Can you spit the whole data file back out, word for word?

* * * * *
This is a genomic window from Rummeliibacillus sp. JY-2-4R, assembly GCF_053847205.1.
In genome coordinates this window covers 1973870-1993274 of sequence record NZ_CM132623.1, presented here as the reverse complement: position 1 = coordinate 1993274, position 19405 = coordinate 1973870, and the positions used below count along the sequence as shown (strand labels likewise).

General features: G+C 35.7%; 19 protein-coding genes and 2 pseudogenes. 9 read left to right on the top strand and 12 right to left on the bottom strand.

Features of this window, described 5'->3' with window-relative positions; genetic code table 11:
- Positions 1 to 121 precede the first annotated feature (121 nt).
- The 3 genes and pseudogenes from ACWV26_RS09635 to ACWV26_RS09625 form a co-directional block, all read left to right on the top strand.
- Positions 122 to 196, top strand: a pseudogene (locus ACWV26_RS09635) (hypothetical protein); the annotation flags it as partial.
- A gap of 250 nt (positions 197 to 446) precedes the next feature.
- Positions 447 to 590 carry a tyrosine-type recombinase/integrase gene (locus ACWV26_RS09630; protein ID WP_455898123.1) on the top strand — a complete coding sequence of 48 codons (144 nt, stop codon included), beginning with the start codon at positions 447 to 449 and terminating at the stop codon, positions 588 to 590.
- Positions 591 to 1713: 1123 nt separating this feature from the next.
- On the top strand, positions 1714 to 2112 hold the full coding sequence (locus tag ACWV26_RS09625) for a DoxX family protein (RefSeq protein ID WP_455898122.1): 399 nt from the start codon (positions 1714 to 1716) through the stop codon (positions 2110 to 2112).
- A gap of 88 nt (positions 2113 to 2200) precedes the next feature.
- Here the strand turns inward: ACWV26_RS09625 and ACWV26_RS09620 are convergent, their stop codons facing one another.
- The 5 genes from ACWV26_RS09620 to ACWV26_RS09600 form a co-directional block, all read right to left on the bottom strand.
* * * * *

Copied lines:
This is a genomic window from Rummeliibacillus sp. JY-2-4R, assembly GCF_053847205.1.
In genome coordinates this window covers 1973870-1993274 of sequence record NZ_CM132623.1, presented here as the reverse complement: position 1 = coordinate 1993274, position 19405 = coordinate 1973870, and the positions used below count along the sequence as shown (strand labels likewise).

General features: G+C 35.7%; 19 protein-coding genes and 2 pseudogenes. 9 read left to right on the top strand and 12 right to left on the bottom strand.

Features of this window, described 5'->3' with window-relative positions; genetic code table 11:
- Positions 1 to 121 precede the first annotated feature (121 nt).
- The 3 genes and pseudogenes from ACWV26_RS09635 to ACWV26_RS09625 form a co-directional block, all read left to right on the top strand.
- Positions 122 to 196, top strand: a pseudogene (locus ACWV26_RS09635) (hypothetical protein); the annotation flags it as partial.
- A gap of 250 nt (positions 197 to 446) precedes the next feature.
- Positions 447 to 590 carry a tyrosine-type recombinase/integrase gene (locus ACWV26_RS09630; protein ID WP_455898123.1) on the top strand — a complete coding sequence of 48 codons (144 nt, stop codon included), beginning with the start codon at positions 447 to 449 and terminating at the stop codon, positions 588 to 590.
- Positions 591 to 1713: 1123 nt separating this feature from the next.
- On the top strand, positions 1714 to 2112 hold the full coding sequence (locus tag ACWV26_RS09625) for a DoxX family protein (RefSeq protein ID WP_455898122.1): 399 nt from the start codon (positions 1714 to 1716) through the stop codon (positions 2110 to 2112).
- A gap of 88 nt (positions 2113 to 2200) precedes the next feature.
- Here the strand turns inward: ACWV26_RS09625 and ACWV26_RS09620 are convergent, their stop codons facing one another.
- The 5 genes from ACWV26_RS09620 to ACWV26_RS09600 form a co-directional block, all read right to left on the bottom strand.